In the digital age, risk management must help leaders make the best bets from a risk/reward standpoint that have the greatest potential for creating enterprise value. This means that the creation and protection of enterprise value in the digital age depend on the organization’s ability to pursue compensated risks and opportunities successfully and either avoid or transfer uncompensated risks or reduce them to an acceptable level. A risk-informed approach fit for the digital age is one that is strategic in considering the impact of risk on strategy and performance; balanced in evaluating both opportunity and risk; integrated with strategy setting, planning and business execution; and customized, reflecting organizational business needs, expectations and cultural attributes.

His final points echo much of what I have been saying here and in my books. (That is not to say that he is simply following my thinking; he is a highly intelligent individual and independent thought leader, recognized as such by boards and professional associations for his many contributions – see his profile at the end of the piece. I am pleased to see us aligned on many fronts today.)

He says this very well indeed – note especially the highlighted portions:

In the digital economy, risk management must contribute to reshaping strategy in advance of disruptive change. Integrating more sophisticated quantification and monitoring capabilities into the day-to-day activities of the business in executing the strategy and focusing on the risks and opportunities that matter can help management frame a composite risk profile fit for the digital age and provide more granular information on key aspects of the strategy as well as costs and benefits expected from alternative scenarios.

In the digital age, it is all about maximizing the upside while managing the downside, thus fitting the profile of companies best positioned to compete, thrive and win with an obsessive focus on growth and improving the customer experience. If the organization does not advance its digital maturity, another risk arises. We call it “digital risk,” or the risk of choosing not to get uncomfortable in the digital age. Accordingly, a traditional approach to risk management might be the biggest risk that an organization faces when it seeks to grow and defend share against new entrants.

In the digital age, becoming a leader entails revisiting risk mitigation strategies with an eye toward accepting more risk and exploiting the upside potential of market opportunities. For example, rather than merely mitigating risks to the execution of the strategy, companies should also use scenario analysis (Monte Carlo and/or “what if” analysis) to assess the impact on the achievement of strategic objectives and desired corporate risk profile of alternative scenarios. This analysis contributes to a more robust strategic decision-making process.

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Wrapping this up:

  • The traditional ERM practice of a periodic list of risks has little value beyond compliance.
  • It is far better to ensure your decision-makers are able to weigh all the things that might happen, both the pros and the cons, and make an informed and intelligent business decision.
  • These times require agility in the support of fast decision-making, recognizing that fear can easily prevent success.
  • Move from doom to success management.
  • Don’t be afraid to tell decision-makers and management in general when they are being too risk averse. That is part of your job.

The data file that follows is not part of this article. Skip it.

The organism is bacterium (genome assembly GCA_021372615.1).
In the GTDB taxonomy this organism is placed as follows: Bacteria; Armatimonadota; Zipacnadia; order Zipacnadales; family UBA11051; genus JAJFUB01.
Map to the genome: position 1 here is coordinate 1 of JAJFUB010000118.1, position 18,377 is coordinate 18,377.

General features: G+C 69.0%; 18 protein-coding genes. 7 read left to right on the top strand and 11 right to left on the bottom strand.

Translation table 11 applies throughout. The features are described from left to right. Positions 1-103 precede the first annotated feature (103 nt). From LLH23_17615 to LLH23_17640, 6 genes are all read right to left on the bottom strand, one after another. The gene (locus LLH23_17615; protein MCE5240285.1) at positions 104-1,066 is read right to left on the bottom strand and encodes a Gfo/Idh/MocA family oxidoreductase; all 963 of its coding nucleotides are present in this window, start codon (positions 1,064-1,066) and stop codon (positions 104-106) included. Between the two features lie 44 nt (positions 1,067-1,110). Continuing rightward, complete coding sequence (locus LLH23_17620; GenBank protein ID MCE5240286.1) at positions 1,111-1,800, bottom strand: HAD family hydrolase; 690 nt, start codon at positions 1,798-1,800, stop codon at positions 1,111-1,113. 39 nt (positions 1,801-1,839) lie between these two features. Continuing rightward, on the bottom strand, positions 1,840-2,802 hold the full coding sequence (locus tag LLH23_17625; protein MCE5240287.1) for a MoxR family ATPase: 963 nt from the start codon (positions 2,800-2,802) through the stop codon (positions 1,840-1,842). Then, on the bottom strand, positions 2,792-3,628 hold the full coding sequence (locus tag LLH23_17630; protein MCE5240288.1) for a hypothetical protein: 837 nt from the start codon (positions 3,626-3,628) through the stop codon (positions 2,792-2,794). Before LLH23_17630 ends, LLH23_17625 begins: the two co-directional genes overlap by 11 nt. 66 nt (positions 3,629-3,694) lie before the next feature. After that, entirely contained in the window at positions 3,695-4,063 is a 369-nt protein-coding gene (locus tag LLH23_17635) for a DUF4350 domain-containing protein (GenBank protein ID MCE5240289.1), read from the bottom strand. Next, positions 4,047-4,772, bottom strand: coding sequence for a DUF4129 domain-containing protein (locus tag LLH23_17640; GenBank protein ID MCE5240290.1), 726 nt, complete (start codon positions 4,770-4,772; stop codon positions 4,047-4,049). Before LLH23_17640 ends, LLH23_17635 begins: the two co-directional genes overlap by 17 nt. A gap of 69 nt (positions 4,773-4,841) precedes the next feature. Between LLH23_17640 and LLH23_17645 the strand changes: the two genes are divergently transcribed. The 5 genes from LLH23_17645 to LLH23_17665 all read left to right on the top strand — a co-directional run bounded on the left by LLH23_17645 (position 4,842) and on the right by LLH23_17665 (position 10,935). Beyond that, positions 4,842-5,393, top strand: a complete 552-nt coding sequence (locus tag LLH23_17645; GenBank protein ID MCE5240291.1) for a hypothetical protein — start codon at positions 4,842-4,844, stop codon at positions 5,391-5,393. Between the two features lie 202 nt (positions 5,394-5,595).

I welcome your thoughts.

  1. February 16, 2021 at 3:57 AM

    I am proud to state, that in my days as head of the LEGO Group strategic risk management, I did exactly that – advising the C-suite to take on more risks.

    I have been allowed to tell the story, so here it goes:
    – We did (and I expect, still do) have a board approved risk tolerance statement telling that consolidated losses compared to planned profits may not exceed X with a likelihood of more than Y%. (X and Y are confidential, and probably also changed by now). This told us what was acceptable, and beyond that was not.
    – We did use data-based analytics, ranges and Monte Carlo simulation to calculate the risk exposure vis a vis the risk tolerance.
    – We found ourselves in a situation, where we were tracking behind on one of the company’s key performance metrics, and at the same time, we were no-where near exploiting the defined risk tolerance. Real life was more risk averse than it needed to be.

    Based on that, I wrote a memo to the C-suite outlining this stating something like “Guys, we are tracking behind on this metric, and yet, were are cruising at low speed on our risk exposure. I suggest we take on more risks to catch up on performance. Our risk tolerance allows us to do so”. Then I suggested some measures, which could be taken.

    Responses from the C-suite:
    CEO: Literally and within the hour “Thank you. Interesting thought, but it’s not that easy”
    CFO: Longer mail with a more in-depth rationale with the same message
    CMO: Keep it coming, I love it (but then again, he was the one to take on more risks)
    COO: No direct response, yet it was out of his “turf” anyway
    Actual action: A little her and there, yet eventually, we met the target

    Intelligent risk taking is about taking risks, nor about avoiding everything and anything.

    • Norman Marks
      February 16, 2021 at 6:25 AM

      Thank you for sharing, Hans.

  2. GSosbee
    February 21, 2021 at 8:02 AM

    Everything in your “Wrapping this up” is spot-on except the first bullet point – “The traditional ERM practice of a periodic list of risks has little value beyond compliance.” Any program that views ERM as a periodic list of risks isn’t practicing risk management in an ERM environment as ERM is a dymantic view of options on how to deal with uncertainty involving organizational assets.

  1. February 15, 2021 at 11:01 PM